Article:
It is truly an accurate account of the city of Amsterdam from a local that can provide information that many could not. Though very detailed sources of any type of research can be very beneficial, sources that give an overall view of collectivity are also just as helpful if not more. Wikipedia, the free encyclopedia does just that. In the article entitled Amsterdam, this source provides a very vast array of information from the economy, to the climate for each season. Unlike Captain’s article, Wikipedia does a good job of not being biased towards anyone’s personal opinion about Amsterdam; it just gives straight and accurate information.
For me the most valuable information that is provided is the history. I think that for any type of research especially that of a certain location, it is always important to know when and how a town or city was founded. Wikipedia does this very well as the article states that Amsterdam was “settled as a small fishing village in the late 12th century, Amsterdam became one of the most 5 important ports in the world during the Dutch Golden Age, a result of its innovative developments in trade. During that time, the city was the leading centre for finance and diamonds.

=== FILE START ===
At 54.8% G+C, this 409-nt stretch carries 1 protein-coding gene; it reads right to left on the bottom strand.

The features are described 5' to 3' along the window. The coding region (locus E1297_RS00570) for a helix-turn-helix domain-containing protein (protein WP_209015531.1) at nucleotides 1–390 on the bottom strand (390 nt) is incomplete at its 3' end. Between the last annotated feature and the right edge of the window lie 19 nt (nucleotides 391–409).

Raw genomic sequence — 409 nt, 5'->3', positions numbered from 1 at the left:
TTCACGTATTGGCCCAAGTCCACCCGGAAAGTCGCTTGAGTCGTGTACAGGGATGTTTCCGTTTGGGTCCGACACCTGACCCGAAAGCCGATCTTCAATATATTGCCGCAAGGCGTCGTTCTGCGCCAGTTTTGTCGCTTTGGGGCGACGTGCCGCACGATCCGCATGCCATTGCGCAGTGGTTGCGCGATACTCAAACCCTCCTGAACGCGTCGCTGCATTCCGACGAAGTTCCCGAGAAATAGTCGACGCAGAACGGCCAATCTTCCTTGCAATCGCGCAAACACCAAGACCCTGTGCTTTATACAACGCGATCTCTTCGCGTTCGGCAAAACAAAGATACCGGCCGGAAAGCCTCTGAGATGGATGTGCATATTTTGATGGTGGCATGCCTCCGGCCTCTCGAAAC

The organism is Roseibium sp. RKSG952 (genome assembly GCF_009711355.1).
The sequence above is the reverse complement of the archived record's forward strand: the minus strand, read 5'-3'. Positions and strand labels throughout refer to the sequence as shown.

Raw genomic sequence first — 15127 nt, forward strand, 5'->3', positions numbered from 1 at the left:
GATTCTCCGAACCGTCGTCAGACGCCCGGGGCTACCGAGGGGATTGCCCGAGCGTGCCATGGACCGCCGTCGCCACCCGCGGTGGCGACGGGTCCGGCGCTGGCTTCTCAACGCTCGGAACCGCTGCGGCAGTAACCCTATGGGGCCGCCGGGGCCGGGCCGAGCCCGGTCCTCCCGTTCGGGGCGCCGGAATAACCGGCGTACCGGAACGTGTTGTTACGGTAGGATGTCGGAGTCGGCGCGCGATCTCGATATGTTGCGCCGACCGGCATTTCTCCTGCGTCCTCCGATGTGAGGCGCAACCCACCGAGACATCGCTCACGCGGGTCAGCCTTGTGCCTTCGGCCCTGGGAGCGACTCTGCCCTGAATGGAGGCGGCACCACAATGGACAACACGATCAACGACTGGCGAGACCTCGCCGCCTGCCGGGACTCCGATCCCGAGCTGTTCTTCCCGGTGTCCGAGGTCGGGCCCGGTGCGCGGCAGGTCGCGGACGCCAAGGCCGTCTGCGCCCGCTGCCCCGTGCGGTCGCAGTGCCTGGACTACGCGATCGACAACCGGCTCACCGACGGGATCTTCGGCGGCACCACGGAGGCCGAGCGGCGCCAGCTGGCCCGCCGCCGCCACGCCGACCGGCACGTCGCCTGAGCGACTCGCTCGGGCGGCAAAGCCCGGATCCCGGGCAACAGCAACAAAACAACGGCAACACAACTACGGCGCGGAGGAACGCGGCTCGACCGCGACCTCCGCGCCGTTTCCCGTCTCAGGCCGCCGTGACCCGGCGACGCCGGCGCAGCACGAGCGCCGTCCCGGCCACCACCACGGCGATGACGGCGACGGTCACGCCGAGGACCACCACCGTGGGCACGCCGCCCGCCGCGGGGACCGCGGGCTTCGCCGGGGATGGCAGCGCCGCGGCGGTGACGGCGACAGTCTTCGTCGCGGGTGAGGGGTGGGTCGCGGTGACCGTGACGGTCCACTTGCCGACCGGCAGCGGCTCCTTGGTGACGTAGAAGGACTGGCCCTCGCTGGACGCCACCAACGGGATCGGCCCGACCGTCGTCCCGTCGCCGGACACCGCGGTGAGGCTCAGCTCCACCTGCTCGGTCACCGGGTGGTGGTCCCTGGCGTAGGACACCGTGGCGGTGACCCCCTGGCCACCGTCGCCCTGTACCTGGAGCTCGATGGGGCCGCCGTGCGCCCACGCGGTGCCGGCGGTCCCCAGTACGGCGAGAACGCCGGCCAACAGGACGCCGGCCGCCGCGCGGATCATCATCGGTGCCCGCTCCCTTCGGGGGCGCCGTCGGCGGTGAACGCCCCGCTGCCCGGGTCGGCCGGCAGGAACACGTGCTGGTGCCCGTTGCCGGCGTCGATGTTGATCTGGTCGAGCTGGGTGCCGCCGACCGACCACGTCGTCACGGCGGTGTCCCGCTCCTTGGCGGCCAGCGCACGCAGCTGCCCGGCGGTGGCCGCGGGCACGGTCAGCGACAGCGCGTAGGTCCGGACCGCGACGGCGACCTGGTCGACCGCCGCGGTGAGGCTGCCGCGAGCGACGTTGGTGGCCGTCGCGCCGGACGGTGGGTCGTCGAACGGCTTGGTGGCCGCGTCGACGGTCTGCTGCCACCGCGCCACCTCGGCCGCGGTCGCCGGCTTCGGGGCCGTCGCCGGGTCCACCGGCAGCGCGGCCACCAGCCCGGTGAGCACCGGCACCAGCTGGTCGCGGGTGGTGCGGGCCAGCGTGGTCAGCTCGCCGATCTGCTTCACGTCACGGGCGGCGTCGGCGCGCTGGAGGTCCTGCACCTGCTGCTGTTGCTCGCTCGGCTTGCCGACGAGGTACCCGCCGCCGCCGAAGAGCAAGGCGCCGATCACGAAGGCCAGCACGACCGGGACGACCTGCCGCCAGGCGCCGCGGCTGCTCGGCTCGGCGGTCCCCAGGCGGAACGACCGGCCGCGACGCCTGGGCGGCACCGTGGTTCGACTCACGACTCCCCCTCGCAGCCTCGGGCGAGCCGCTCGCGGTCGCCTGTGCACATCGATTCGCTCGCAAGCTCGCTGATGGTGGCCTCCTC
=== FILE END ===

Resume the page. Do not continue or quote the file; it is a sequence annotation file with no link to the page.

In the 19th and 20th centuries, the city expanded, and many new neighborhoods and suburbs were formed” (“Amsterdam”). This type of information has always been a must in research for me because as I have been taught, you cannot try to begin to learn about something or someone until you know where it or they came from. Just about every type of knowledge about Amsterdam that a researcher would want to gain from a source is covered by Wikipedia, including the popular topic of the Red Light District.
Unlike Captain taking a very personal and emotional approach to the topic, Wikipedia gives a much more general account of the RLD. This approach is apparent by the way that the information is worded in the article, as opposed to the Red Light District in Amsterdam. For example the article states that “This neighborhood has become a famous tourist attraction. It consists of a network of roads and alleys containing several hundred small, one-room apartments rented by female sex workers who offer their services from behind a window or glass door, typically illuminated with red lights” (“Amsterdam”).